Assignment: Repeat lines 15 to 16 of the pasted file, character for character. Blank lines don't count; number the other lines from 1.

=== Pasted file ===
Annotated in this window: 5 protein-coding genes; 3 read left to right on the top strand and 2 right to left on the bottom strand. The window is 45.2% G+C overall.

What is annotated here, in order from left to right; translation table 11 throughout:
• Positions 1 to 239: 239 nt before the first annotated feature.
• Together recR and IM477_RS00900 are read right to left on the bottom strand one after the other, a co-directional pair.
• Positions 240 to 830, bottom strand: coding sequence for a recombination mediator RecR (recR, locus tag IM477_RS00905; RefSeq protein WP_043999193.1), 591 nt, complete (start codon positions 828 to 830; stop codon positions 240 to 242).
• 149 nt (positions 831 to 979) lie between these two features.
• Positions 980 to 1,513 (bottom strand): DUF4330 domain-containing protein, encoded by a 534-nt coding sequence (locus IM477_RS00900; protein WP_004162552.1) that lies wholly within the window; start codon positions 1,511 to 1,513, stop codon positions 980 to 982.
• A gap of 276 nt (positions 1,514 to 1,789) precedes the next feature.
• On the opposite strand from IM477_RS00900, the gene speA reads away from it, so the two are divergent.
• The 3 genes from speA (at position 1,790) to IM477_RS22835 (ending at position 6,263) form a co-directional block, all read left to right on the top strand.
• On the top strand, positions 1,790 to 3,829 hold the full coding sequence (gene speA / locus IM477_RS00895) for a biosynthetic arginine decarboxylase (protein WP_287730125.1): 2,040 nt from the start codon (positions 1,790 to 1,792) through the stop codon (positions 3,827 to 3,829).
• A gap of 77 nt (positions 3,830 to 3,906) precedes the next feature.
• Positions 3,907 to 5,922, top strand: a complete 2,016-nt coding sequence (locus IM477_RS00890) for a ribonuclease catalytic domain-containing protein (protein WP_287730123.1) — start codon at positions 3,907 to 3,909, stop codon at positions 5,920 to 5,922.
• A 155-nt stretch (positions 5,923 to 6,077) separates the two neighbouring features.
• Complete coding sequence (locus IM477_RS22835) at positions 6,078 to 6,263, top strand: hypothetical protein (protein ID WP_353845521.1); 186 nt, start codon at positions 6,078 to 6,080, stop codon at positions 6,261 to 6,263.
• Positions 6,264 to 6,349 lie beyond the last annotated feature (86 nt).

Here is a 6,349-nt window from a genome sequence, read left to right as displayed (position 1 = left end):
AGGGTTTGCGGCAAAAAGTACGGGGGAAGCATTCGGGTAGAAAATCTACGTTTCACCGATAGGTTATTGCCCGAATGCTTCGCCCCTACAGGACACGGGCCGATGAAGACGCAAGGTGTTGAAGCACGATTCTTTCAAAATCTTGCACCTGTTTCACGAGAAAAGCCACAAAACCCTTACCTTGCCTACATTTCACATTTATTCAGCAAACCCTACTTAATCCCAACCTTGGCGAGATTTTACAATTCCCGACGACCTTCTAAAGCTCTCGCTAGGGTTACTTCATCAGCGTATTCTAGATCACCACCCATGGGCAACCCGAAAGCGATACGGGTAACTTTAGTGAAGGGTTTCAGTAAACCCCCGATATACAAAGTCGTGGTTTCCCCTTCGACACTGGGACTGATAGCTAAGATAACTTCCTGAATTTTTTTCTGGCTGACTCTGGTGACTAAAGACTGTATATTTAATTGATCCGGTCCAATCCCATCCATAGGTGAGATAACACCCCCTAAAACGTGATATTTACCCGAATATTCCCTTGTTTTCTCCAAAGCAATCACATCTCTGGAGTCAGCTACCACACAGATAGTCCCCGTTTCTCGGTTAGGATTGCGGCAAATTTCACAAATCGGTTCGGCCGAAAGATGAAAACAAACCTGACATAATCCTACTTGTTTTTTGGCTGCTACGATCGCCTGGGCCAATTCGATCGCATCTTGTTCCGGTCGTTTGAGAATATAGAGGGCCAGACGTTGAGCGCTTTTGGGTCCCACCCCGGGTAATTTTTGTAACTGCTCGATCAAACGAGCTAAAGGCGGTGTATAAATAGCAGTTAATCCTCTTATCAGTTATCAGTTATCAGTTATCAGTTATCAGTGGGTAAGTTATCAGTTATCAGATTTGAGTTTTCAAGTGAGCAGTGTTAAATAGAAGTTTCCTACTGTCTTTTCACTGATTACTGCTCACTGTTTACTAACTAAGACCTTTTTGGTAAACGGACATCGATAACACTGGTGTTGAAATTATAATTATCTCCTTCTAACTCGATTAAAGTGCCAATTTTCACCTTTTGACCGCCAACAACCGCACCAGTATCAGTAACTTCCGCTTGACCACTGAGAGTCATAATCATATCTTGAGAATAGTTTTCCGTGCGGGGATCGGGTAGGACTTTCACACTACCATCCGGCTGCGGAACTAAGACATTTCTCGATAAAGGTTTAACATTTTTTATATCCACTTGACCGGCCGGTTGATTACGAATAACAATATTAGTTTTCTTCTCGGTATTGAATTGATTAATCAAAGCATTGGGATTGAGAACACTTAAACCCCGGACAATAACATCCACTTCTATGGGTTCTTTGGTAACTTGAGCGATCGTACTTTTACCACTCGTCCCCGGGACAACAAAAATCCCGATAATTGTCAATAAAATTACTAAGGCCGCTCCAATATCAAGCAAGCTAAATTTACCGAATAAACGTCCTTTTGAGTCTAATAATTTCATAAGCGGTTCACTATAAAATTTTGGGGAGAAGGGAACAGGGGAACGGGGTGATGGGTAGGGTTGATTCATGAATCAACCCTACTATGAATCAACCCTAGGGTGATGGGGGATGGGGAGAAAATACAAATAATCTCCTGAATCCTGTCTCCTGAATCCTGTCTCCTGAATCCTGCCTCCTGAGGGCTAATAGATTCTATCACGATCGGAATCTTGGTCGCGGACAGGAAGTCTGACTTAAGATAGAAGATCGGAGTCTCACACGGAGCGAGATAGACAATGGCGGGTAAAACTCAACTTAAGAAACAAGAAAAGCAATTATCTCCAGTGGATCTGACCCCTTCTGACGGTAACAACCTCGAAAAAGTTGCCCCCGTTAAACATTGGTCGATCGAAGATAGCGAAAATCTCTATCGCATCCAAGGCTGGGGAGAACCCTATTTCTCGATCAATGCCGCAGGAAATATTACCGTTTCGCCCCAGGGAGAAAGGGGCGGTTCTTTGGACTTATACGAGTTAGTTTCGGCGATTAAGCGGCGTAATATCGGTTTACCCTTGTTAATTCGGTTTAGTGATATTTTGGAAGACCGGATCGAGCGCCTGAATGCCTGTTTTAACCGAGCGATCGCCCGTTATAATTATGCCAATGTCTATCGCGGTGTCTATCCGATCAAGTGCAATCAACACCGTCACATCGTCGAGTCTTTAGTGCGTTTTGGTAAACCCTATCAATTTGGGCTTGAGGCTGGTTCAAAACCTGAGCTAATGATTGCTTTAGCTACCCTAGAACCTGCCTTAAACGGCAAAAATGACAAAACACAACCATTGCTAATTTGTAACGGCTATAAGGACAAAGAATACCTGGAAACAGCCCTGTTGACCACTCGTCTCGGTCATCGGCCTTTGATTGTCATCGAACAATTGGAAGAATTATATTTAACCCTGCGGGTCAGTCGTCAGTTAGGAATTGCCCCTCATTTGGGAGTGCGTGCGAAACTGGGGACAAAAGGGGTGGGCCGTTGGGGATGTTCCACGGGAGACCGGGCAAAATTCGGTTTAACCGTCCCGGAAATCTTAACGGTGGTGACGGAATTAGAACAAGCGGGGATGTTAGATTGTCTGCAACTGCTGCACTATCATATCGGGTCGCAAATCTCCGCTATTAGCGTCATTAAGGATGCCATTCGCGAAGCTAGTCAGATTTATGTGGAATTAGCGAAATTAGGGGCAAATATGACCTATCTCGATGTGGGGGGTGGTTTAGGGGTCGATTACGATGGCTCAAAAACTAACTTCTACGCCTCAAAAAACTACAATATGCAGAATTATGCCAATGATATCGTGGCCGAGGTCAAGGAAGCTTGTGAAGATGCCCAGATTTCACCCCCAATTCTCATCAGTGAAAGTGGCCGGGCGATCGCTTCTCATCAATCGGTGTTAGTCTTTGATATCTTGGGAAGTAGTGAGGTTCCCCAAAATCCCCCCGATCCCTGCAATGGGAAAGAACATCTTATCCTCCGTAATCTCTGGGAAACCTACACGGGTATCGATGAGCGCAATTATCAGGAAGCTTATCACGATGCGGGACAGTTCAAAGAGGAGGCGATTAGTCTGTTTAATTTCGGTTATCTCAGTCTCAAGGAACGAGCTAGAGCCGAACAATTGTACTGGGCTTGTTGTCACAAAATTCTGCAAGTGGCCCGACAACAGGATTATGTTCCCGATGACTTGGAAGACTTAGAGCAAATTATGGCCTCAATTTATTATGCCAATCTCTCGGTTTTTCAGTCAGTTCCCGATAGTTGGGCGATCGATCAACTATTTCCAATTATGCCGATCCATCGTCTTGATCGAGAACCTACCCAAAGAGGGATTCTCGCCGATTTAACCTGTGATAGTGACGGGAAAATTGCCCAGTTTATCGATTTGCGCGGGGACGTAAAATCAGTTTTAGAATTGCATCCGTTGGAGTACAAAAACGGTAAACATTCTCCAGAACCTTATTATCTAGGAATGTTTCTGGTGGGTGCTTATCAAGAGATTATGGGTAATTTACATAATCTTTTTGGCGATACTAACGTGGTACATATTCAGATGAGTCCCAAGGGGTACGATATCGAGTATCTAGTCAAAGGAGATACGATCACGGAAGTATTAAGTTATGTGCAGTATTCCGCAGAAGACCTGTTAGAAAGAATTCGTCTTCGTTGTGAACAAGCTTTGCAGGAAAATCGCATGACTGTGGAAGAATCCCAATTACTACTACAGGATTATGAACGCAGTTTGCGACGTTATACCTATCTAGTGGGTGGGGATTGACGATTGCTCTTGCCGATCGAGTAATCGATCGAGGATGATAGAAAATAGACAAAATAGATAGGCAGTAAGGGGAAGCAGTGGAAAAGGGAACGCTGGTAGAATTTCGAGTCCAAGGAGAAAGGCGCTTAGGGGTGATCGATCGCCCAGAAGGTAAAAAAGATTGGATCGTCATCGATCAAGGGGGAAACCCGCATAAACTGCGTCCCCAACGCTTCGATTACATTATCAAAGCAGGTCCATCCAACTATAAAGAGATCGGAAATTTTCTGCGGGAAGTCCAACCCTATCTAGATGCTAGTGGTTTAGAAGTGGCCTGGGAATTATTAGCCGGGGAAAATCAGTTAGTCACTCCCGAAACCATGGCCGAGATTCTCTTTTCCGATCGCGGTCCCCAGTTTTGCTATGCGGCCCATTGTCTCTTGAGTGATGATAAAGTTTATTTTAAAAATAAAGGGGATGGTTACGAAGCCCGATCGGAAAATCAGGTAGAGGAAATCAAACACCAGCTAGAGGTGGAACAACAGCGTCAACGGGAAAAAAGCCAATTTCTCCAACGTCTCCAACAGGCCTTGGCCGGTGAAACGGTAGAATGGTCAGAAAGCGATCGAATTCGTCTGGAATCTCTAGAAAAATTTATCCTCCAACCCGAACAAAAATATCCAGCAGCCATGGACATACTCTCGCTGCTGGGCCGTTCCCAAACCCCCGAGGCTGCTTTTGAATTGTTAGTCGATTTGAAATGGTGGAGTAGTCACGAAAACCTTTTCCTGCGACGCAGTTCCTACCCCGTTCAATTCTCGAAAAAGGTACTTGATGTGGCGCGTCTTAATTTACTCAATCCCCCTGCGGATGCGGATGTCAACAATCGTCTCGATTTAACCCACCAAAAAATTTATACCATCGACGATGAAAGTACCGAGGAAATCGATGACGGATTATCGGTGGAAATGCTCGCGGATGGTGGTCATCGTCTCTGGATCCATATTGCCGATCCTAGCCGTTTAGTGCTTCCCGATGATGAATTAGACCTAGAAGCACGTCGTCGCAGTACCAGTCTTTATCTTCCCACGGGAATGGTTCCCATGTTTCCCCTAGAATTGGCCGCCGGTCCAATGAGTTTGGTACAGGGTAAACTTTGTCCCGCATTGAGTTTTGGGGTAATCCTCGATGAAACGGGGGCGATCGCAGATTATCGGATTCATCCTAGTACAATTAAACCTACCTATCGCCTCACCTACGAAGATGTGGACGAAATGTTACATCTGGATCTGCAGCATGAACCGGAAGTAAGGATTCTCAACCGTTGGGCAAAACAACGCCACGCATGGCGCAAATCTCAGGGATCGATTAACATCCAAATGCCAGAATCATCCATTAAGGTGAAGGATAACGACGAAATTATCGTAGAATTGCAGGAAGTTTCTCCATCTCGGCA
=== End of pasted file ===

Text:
• Complete coding sequence (locus IM477_RS22835) at positions 6,078 to 6,263, top strand: hypothetical protein (protein ID WP_353845521.1); 186 nt, start codon at positions 6,078 to 6,080, stop codon at positions 6,261 to 6,263.
• Positions 6,264 to 6,349 lie beyond the last annotated feature (86 nt).